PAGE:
In a campus election at a major Australian university, a three-way contest led to vigorous, sometimes vicious, campaigning.
A combination of groups well to the left of the political centre had suffered a few recent setbacks but still acted as if they had a divine right to votes.
A diverse coalition of right-of-centre groups, including conservative Christians, Liberals and National Party types, saw disaffection with the increasingly extreme politics of the campus left as a foothold from which to mount a successful campaign.
The third group included a core group of four people aligned with centrist and centre-left political parties, predominantly concerned with issues directly affecting students rather than global ideological struggles – one of whom (me) was Jewish.
The result of that election was a surprising victory for the non-ideologues of the centre but, in retrospect, this was far less important than what occurred during the campaign.
As a pre-election climax was reached, and it seemed the centre grouping was gaining traction, leaflets were distributed around campus.
The Right’s leaflet referred to “the Jewish lobby”, with one of its leaders telling colleagues the centrist coalition was “a bunch of Jews”.
The Left’s warned students not to vote for “the Zionists and their allies”, which was an illustration of the racist mind-set of some so-called progressives.
Within hours of the Right’s leaflet appearing, some candidates it recommended sought me out and acknowledged that the reference to Jews was not just out-of-line but inexcusable. Some time later, the person who wrote and uttered the words apologised and said he had a changed his attitude.
To this day, only one of the numerous people associated with the Left’s quasi-racist tactic has expressed any, even minor, disassociation from it.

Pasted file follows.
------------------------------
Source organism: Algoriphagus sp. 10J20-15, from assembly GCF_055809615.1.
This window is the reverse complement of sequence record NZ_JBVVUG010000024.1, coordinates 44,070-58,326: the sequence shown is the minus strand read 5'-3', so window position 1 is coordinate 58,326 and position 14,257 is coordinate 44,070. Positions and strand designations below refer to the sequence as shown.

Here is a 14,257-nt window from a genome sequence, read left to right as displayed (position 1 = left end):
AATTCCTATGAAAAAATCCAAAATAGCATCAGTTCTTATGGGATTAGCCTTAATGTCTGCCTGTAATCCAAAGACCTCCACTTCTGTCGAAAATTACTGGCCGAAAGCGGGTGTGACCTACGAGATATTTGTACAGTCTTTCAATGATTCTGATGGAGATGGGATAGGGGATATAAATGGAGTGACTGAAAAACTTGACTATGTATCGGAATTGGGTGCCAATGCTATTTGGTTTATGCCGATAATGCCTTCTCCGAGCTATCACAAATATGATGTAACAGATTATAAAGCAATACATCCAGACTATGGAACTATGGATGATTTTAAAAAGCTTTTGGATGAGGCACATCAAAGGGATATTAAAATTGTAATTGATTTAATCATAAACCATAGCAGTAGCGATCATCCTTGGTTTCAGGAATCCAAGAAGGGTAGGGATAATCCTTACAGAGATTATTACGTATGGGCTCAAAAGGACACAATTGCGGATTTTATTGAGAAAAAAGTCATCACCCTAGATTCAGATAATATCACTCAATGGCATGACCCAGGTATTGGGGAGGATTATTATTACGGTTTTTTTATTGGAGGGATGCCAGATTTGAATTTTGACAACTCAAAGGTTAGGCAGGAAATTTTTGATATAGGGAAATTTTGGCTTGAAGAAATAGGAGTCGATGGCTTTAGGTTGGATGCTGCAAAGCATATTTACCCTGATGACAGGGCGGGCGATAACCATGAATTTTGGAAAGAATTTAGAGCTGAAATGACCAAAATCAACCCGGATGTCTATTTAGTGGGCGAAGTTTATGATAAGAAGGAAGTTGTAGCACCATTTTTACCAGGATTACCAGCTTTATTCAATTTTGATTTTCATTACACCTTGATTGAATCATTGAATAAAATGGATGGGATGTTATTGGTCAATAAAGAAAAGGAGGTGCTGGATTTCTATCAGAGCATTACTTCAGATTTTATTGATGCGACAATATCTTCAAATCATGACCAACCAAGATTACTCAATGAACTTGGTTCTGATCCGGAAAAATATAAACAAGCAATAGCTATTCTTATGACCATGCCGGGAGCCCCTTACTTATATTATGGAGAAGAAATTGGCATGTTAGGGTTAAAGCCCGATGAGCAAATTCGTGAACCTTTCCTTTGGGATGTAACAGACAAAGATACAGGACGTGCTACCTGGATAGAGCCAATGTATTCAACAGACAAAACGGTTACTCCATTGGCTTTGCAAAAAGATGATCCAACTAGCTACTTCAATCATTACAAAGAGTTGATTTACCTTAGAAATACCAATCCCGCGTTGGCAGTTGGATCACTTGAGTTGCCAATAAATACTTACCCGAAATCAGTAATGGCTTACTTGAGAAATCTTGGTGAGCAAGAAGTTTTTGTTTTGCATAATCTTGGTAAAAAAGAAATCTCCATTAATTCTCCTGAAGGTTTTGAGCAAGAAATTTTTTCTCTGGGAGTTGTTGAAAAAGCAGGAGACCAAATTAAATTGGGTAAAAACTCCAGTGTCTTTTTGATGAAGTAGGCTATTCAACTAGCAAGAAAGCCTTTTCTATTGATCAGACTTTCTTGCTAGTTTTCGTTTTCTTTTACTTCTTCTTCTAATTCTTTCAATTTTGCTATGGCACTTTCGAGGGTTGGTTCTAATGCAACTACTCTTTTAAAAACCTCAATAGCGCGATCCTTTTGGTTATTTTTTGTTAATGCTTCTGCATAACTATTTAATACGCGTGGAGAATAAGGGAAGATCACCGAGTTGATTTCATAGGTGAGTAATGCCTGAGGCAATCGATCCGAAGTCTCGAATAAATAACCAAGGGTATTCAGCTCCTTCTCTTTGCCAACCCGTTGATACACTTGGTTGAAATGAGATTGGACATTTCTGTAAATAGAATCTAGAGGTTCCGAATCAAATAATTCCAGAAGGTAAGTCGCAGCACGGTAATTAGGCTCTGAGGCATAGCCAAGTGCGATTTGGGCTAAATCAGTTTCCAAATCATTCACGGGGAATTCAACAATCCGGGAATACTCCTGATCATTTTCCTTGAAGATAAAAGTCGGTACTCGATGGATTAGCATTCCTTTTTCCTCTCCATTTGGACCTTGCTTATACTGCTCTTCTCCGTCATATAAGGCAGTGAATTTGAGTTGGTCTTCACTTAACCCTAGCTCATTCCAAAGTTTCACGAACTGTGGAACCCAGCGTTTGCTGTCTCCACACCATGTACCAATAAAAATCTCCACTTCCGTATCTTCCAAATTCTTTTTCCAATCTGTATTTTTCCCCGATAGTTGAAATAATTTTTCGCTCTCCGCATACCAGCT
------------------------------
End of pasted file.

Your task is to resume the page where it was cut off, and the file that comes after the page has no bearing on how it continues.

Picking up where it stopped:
In the period since my campus years, anti-Jewish activity, sometimes masked as anti-Zionism, has moved from a phenomenon of interest mainly to its targets to a matter of global concern.
Over the last two decades, high level delegates have met in a number of European capitals to discuss ways of limiting the damage to the fabric of civil society which was coming from far-right racist and antisemitic groups.
In 2001, a conference which had its genesis in the global concern with that problem, the United Nations World Conference Against Racism, in Durban, South Africa, became a stage for overt anti-Jewish propagandising and bullying. This was led by some Arab dictatorships and Islamic and far-left polemicists, but included a great deal of compliance by groups with liberal credentials.
In this light it is shocking, but hardly surprising, to read about the way antisemitism is becoming institutional within the leadership of the UK Labour Party.
For decades, decent people have been in denial, opportunists have made political calculations and bigots who exploited these realities have moved from the sewers and gutters of politics into the centre of the action.
In a valuable summary of the situation published in the Jewish Chronicle, the authoritative academic David Hirsh identified overt and more subtle antisemites active in the Party – highlighting disgusting racist anti-Jewish bigotry on campus, in unions, in academia and even Parliament.
Hirsh notes that “there is a relentless and incremental deterioration in the ways in which Jews are imagined, described and suspected,” with antisemitism “an elite phenomenon” transmitted by people who “take the high moral ground.”
That piece will resonate for many in Australia.
Generations of decent people inspired by ideals of social justice have grown up in an environment where antisemitism, at least of the genteel variety, has been tolerated.
While the ALP here is led by people with genuine, real, demonstrable opposition to antisemitism, they do not operate in an uncontested battlefield.
Individuals with visions of personal aggrandisement, seeking to exploit prejudice they identify as coming from certain sections of the community inculcated with bigoted caricatures of Jews and Israel, have been given a free run for far too long.
We can see from the British reality what may happen if the battle is not fought, and won, before the virus of antisemitism spreads further.
This article is featured in this month’s Australia/Israel Review, which can be downloaded as a free App: see here for more details.